According to the National Institute on Alcohol Abuse and Alcoholism, most college students find the first six weeks of their first year to be a common time to consume alcohol. This holds true at UNC, where the majority of alcohol violations occur in traditionally first-year residence halls.
Between October 2015 and October 2022, 580 alcohol violations in dormitories were reported to Chapel Hill Police Department. Hinton James Residence Hall, which holds 11 percent of the on-campus student population on average, was the site of approximately 19 percent of these violations.
Senior Grace Ingledue’s introduction to drinking occurred in her first year, when she met a 20-year-old Tinder date on campus who offered to bring a bottle of red wine to her dorm room. Ingledue said that she and her date could have gotten in trouble.
“I was like ‘Yeah, I want to try drinking! I’m an adult now, I can do what I want!’” she said. “I got a tattoo that same month. We drank a bottle of red wine and watched cartoons. It was a good vibe, but I was definitely very, very young.”
While students who violate the campus alcohol policy may be subject to disciplinary sanctions, UNC’s current policy focuses on mitigating the harms of alcohol abuse in the student body.
Dean Blackburn, who serves as director of UNC Student Wellness Services, spoke about the creation of an alcohol policy that focused on recovery and safety before punitive measures.
“A public health approach is by its nature an interdisciplinary, interventive approach – a lot of intervention, a lot of education, a lot of skill building,” Blackburn said. “There can be levels of accountability, but accountability isn’t the driving force in that. The driving force would be ‘What do we want our students to learn – both ahead of time, to make good decisions, or shortly after potentially making a mistake?’”
With the knowledge that many students will choose to drink on campus during their first year, Blackburn emphasized three major rules to drinking safely at UNC and avoiding dangerous situations: staying active and healthy, bringing your own drinks and traveling in a group with at least one dedicated sober person.
The first point is especially important, as sleep deprivation, hunger and dehydration can cause alcohol to affect students at “even twice the rate it normally would,” he said.
“What we do know is that about one in eight students may develop a dependence, and that’s significant when you think about 30,000 undergrad and grad students,” he said. “4,000 or 4,200 could be struggling with levels of consumption that look like dependence.”
Alcohol abuse among students is linked to thousands of cases of assault, injury and death every year nationwide and frequent binge drinking is especially common in Greek life on college campuses. Granville Towers, a housing option commonly occupied by first-years and closest to Fraternity Court, has the second-highest proportion of alcohol violations on campus — with 18 percent of total violations.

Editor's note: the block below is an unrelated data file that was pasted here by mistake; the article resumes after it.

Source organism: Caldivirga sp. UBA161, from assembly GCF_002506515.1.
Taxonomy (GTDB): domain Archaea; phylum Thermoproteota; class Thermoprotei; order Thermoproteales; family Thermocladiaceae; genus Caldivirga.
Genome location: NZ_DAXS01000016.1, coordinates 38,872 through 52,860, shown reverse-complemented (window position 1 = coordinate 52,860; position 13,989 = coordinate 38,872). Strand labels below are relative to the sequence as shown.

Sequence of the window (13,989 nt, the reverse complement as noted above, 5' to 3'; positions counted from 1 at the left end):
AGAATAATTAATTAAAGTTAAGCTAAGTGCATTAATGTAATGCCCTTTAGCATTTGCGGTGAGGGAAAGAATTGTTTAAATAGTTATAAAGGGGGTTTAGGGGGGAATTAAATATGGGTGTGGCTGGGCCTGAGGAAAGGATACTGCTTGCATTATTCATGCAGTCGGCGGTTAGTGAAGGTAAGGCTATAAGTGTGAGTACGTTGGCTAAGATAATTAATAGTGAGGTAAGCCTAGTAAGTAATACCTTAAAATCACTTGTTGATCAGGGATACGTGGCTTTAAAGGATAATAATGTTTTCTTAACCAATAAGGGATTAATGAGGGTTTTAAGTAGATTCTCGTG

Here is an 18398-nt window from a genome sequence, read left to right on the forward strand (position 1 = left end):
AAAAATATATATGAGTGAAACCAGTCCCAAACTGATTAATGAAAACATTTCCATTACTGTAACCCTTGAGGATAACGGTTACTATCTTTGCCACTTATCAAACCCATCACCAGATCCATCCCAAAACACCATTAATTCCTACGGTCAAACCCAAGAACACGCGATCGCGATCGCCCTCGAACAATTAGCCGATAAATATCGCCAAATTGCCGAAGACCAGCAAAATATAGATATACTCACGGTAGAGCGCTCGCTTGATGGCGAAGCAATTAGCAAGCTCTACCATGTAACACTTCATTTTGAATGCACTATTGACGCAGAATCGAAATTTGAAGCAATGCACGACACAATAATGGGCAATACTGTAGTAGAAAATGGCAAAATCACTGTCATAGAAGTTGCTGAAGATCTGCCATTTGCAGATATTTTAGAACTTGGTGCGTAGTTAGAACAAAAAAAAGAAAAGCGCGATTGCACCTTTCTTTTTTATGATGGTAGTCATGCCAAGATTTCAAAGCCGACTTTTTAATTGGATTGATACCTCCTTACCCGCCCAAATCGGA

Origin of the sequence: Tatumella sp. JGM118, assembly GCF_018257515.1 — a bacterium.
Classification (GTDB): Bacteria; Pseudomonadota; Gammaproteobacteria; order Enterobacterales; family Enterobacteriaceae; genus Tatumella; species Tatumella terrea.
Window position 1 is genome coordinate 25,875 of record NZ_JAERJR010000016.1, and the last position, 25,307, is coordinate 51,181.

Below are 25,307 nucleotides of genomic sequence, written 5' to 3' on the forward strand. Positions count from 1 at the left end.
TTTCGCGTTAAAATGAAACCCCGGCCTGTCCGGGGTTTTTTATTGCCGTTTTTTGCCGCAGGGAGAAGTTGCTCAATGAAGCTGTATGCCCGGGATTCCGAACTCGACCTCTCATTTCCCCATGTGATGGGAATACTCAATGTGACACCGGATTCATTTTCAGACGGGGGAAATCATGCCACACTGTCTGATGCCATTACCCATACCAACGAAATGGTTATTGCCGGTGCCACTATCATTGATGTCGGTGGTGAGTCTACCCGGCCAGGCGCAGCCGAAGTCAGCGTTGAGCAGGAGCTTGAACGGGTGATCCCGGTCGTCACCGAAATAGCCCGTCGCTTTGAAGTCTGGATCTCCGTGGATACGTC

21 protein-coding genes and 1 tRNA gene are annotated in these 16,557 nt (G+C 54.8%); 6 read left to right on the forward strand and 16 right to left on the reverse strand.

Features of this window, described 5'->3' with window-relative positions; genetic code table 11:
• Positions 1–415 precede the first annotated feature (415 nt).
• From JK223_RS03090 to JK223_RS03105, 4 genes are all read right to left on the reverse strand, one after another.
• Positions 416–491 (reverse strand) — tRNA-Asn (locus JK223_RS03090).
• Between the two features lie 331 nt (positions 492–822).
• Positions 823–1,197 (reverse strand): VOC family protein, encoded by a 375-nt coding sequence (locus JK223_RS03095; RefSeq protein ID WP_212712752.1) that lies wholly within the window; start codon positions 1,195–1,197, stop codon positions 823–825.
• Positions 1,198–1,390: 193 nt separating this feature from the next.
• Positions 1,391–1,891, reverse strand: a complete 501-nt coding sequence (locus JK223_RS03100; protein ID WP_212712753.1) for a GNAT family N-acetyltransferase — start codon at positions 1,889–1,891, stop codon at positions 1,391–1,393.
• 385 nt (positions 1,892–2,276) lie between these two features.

One first-year sorority member, who asked that they remain anonymous for their safety, recalled an incident on Halloween weekend in which they felt pressured to drink at a sorority function.
“I struggled to set boundaries with people like my bigs, because they’re people directly above me who I’m expected to be really close with,” the student said. “I felt like I had to do what they were doing to fit in with my sorority family, and because of that, I ended up drinking when I wasn’t really comfortable doing it, and when I really didn’t want to.”
Blackburn said that students who may be binge drinking need community support, especially if their alcohol consumption is affecting their personal life and relationships. In many cases, a close friend’s concern can help someone who is struggling with addiction.
“I’ve been in this field for a really long time, and what we know is that shaming a friend doesn’t work, trying to control a friend doesn’t work,” he said. “What works is being as loving and supporting as possible – expressing, without editorial and without emotion, exactly what behaviors the person was doing that concerned you.”
Student Wellness provides confidential counseling for alcohol and substance abuse, which students can access by calling (919) 962-9355 or emailing email@example.com. The Carolina Recovery Community, a collegiate recovery program for students who want to remain sober, can be reached at firstname.lastname@example.org.
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